By Kent Lyndon
Jumpin’ July! Are we finally starting to see a little justice throughout the global financial system?
London’s Guardian thinks we are. Read this headline, rub your eyes, and then read it again: “Banks Pay Out 166BN (in pounds or dollars) Over Six Years: A history of Banking Misdeeds and Fines”. This short expose’ was penned by Julia Kollewe, Jill Treanor, and Shane Hickey and published 11-12-14. These fines were levied between 2009-13.
You all know that I have talked mostly about the derivatives debacle with a little commentary about the Libor rate scandal, the mortgage mess, and leverage in general. This article compartmentalizes which culprits paid which fines for which wrong doings. The headings? “Offences Related to the US Subprime Housing Crisis”, “Libor Rigging”, “Forex Rigging”, “Sanction Busting”, “Money Laundering”, “Electricity Market Manipulation”, “Gold Price Fixing”, “Assisting Tax Evasion”, “Other Penalties”, and “Payment Protection Insurance (UK)”. Have fun with this one!
The International Business Times may have let the cat out of the bag for its readers who really took notice.
Journalist Owen Davis, in an article published 2-17-15, created this title: “Wall Street Banks Could Suffer Under New CFTC Rules For Massive Swaps Market”. What is the CFTC, you ask? It’s the Commodities Futures Trading Commission, the organization mandated by Dodd-Frank to bring the “swaps” market into a more regulated environment.
What’s so interesting about this article is that the author actually included a total swaps number for us to ponder: 700 trillion. The lion’s share of the “swaps” market is in various interest rate instruments, but one can’t forget the much smaller piece of the pie chart, the mortgage markets and their credit default swaps, which clobbered everyone in 2007-08. Regulation, so far, has been bleak at best. The CFTC claims to want greater transparency in those markets while granting continued anonymity for its players. Oh?
Let’s take a peek at a NYT DealB%k article dated 3-11-15. Author Peter Eavis titled the work, “U.S. Banks Pass Stress Tests, Some With An Asterisk”. Noted NYT columnist Andrew Ross Sorkin (“Too Big To Fail”) was a contributor. A couple of the banks mentioned flat-out failed. A few other banks, household names to readers of this column who have followed my trails, “had to change their plans to pay out capital to pass the tests”….according to the author of the NYT column.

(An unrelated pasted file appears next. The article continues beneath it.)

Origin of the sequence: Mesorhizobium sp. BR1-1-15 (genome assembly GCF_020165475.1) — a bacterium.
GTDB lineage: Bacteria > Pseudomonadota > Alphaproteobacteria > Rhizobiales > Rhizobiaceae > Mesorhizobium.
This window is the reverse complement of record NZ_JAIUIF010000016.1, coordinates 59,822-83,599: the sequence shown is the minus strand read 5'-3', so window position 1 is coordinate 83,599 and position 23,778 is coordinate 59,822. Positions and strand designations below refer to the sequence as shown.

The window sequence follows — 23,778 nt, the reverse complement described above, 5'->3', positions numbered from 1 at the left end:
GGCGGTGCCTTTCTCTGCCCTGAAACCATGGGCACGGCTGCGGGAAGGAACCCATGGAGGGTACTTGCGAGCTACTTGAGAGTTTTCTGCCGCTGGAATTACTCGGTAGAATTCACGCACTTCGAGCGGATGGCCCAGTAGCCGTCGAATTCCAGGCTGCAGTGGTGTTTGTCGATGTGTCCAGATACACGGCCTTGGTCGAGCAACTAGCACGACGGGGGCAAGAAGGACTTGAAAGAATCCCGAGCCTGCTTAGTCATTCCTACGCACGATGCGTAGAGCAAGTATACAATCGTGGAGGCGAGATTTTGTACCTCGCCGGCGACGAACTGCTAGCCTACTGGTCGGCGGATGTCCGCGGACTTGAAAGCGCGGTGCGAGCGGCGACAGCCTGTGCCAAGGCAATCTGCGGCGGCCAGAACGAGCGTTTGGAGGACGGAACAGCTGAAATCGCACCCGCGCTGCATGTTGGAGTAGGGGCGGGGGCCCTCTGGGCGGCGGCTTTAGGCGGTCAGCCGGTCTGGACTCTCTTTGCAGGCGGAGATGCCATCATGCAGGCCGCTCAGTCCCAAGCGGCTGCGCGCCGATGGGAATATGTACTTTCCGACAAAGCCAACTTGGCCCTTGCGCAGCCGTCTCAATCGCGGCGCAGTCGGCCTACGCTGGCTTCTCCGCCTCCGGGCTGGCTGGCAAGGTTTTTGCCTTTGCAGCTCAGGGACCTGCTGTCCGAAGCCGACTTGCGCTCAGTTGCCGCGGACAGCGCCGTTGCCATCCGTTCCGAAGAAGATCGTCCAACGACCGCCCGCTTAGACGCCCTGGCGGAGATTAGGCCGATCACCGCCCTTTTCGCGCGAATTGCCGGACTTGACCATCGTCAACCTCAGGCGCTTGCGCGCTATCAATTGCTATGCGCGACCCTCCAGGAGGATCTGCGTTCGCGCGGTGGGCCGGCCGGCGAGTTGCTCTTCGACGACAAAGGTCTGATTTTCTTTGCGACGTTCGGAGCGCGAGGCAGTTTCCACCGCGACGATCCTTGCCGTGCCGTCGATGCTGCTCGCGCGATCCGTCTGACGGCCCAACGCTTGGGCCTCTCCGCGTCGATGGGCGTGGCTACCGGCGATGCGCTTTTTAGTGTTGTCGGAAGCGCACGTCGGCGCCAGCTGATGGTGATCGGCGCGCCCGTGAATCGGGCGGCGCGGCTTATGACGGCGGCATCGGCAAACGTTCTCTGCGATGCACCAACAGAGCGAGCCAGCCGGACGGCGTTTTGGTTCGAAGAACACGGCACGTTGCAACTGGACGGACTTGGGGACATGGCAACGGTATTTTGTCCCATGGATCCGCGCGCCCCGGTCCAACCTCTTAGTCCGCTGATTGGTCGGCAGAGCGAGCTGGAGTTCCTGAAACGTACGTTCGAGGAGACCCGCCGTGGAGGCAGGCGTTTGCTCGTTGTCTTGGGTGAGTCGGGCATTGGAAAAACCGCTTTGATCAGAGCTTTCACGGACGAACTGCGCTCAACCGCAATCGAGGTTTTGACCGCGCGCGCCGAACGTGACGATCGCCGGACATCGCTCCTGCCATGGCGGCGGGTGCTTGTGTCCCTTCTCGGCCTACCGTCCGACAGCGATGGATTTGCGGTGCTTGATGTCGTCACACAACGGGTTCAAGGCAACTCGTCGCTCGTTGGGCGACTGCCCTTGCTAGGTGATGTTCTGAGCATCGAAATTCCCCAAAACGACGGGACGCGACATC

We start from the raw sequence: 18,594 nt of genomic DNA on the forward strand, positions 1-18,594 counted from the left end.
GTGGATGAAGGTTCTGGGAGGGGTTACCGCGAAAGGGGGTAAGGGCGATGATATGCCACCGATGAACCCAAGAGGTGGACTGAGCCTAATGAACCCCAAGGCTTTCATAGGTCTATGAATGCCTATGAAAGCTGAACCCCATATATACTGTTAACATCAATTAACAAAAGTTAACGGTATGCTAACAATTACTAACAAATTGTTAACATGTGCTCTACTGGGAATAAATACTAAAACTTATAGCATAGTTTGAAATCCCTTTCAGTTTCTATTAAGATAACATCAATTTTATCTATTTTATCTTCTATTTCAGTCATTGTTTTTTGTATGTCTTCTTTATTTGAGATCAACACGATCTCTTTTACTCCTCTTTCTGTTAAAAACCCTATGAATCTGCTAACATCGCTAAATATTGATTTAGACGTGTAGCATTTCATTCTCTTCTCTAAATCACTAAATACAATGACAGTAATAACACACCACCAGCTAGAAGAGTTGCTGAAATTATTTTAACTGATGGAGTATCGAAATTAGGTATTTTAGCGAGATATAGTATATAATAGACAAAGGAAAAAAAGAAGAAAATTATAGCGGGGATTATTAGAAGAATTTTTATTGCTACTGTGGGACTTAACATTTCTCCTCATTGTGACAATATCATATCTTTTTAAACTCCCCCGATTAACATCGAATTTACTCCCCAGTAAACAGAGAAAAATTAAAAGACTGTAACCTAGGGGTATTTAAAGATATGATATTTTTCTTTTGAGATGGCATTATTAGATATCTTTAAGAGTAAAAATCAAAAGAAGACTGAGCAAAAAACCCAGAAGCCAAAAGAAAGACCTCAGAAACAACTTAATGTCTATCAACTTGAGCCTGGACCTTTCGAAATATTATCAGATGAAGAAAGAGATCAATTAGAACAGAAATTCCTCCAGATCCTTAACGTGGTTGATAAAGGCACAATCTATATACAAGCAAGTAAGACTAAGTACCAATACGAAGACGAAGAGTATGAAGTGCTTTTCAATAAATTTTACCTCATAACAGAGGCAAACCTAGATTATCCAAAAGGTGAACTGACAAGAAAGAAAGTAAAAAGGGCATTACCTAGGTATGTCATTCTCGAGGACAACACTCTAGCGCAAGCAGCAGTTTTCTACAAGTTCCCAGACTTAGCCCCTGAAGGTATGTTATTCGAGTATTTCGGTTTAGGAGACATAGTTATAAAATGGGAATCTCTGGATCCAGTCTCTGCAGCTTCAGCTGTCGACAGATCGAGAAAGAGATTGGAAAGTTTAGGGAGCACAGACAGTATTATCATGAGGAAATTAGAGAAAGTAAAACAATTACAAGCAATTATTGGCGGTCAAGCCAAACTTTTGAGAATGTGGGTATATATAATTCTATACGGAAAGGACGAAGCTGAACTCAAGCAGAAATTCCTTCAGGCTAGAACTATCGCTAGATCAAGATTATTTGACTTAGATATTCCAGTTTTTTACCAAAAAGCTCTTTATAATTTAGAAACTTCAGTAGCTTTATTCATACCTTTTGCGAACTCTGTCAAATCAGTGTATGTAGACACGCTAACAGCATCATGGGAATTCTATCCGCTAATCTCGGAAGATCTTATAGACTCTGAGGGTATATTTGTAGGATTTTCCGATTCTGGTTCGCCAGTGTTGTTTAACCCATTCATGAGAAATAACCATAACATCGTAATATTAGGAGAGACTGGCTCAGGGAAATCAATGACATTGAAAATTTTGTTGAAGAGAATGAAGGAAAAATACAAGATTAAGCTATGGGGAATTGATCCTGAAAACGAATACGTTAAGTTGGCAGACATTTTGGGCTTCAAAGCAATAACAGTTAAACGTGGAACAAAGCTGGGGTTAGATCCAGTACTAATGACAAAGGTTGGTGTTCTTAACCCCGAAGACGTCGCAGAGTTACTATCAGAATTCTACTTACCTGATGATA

Sure, we’re talking about a few of the same banks who are sitting on many trillions in derivatives, had to convert from investment banks to commercial banks to survive 2007-09, and then took hundreds of billions in short term, cumulative loans to help ensure their survival before strapping their own derivatives holdings on the backs of the U.S. taxpayer.
What’s not to love? Keep in mind that the stress tests were not only designed to protect a bank from itself. They also were used to gauge the stress of the bank in the event of the failure of one of the bank’s major trading partners.
Derivatives are one of the major reasons for the creation of the stress tests. Derivatives were the reason for the FED bailouts. Derivatives have bankrupted local governments and have wreaked havoc on healthcare and school systems. No meaningful regulation, however, has worked its way into the system.
Are you wondering why interest rates haven’t risen after five years of threatening rhetoric? Several reasons might exist, but one reason we can’t rule out is the vast trillions of interest rate swaps that could be adversely affected by a series of abrupt and steep rate hikes by the FED. Since the interest rate swap market comprises about 80% of the total private derivatives swap markets, one would think those numbers are on the FED’s radar daily.
We saw a major contraction in the economy eight years ago based on the small pie wedge known as the credit default swap market. I wonder what would happen if the interest rate swap market went haywire?
You should notice that two of the three articles I featured today were written outside our borders. Sometimes we get more objective reporting from across the pond or north of the border. The annual Bilderberger meeting takes place this month in Austria. I am curious as to whether or not the participants will discuss the global derivatives situation.
Thanks for checking out my column. Fifteen months of work is listed here if you can go into Rick’s blog and then type in “House of Sticks”.